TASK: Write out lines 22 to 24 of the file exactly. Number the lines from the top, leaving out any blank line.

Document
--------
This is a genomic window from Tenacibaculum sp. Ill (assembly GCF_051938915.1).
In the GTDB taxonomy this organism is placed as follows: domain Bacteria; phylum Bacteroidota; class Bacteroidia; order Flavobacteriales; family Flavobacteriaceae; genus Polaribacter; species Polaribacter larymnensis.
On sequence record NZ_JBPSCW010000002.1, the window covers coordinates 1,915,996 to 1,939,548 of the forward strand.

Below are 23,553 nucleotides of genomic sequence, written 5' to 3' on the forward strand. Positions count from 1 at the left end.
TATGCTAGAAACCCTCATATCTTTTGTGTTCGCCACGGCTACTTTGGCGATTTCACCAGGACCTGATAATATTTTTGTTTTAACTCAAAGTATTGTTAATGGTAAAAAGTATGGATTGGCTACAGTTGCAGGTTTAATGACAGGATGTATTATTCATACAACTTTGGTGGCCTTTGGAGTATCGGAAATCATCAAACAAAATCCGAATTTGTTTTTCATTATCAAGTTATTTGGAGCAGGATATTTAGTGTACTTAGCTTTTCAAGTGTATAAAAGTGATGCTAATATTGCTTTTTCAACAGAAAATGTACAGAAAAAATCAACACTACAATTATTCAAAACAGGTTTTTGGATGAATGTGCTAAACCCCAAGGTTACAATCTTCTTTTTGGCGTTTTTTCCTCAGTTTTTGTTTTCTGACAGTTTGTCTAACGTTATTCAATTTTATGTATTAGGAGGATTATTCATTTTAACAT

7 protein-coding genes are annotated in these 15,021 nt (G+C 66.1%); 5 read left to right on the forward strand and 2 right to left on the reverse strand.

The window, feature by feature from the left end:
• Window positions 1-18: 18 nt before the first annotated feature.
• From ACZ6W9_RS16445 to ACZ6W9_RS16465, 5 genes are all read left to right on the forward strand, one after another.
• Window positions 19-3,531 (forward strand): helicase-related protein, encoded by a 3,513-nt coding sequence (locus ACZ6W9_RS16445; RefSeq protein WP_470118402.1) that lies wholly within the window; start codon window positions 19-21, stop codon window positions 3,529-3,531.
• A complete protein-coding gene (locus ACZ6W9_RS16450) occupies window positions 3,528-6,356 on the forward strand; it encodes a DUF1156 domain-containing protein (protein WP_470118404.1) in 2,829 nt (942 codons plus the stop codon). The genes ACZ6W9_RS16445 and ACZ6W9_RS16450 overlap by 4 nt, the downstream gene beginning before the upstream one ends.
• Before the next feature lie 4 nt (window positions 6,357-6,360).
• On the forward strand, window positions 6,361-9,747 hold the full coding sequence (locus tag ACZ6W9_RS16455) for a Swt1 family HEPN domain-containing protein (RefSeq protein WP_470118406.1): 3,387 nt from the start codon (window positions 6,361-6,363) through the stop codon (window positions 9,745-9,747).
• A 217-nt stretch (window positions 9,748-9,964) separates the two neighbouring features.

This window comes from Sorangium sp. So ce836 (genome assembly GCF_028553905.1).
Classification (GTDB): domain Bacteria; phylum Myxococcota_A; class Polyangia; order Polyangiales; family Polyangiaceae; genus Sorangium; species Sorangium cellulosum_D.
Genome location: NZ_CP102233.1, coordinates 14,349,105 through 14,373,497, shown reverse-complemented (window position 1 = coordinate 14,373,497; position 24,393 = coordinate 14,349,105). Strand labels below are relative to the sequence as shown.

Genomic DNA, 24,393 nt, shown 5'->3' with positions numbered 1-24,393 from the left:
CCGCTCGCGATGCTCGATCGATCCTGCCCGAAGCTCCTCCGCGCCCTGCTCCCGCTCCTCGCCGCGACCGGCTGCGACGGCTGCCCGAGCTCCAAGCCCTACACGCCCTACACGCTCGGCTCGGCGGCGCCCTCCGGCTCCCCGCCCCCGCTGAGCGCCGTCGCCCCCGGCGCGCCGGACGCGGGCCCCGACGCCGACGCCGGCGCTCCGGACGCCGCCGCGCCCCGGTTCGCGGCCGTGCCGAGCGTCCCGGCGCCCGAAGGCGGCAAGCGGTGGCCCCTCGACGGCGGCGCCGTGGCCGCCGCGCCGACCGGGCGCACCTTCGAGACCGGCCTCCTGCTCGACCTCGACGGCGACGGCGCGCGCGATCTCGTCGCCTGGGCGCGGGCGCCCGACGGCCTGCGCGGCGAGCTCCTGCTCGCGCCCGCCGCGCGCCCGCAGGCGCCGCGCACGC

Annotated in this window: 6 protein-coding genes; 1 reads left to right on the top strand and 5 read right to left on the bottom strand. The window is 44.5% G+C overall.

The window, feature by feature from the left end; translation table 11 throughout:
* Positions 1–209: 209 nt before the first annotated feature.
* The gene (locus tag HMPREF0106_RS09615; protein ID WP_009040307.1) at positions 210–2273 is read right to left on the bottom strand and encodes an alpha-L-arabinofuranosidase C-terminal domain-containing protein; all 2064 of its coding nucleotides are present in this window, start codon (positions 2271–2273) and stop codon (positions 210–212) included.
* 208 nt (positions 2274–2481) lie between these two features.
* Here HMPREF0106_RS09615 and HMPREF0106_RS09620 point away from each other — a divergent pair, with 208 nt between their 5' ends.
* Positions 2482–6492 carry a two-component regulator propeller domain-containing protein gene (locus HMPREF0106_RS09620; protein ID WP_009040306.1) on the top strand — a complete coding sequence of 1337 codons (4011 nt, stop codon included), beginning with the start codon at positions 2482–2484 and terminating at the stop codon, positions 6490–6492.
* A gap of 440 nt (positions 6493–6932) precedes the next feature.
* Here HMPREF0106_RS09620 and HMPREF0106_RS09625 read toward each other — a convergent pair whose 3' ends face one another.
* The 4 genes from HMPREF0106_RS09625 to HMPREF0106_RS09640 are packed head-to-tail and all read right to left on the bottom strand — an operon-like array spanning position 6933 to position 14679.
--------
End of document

* Positions 1–209: 209 nt before the first annotated feature.
* The gene (locus tag HMPREF0106_RS09615; protein ID WP_009040307.1) at positions 210–2273 is read right to left on the bottom strand and encodes an alpha-L-arabinofuranosidase C-terminal domain-containing protein; all 2064 of its coding nucleotides are present in this window, start codon (positions 2271–2273) and stop codon (positions 210–212) included.
* 208 nt (positions 2274–2481) lie between these two features.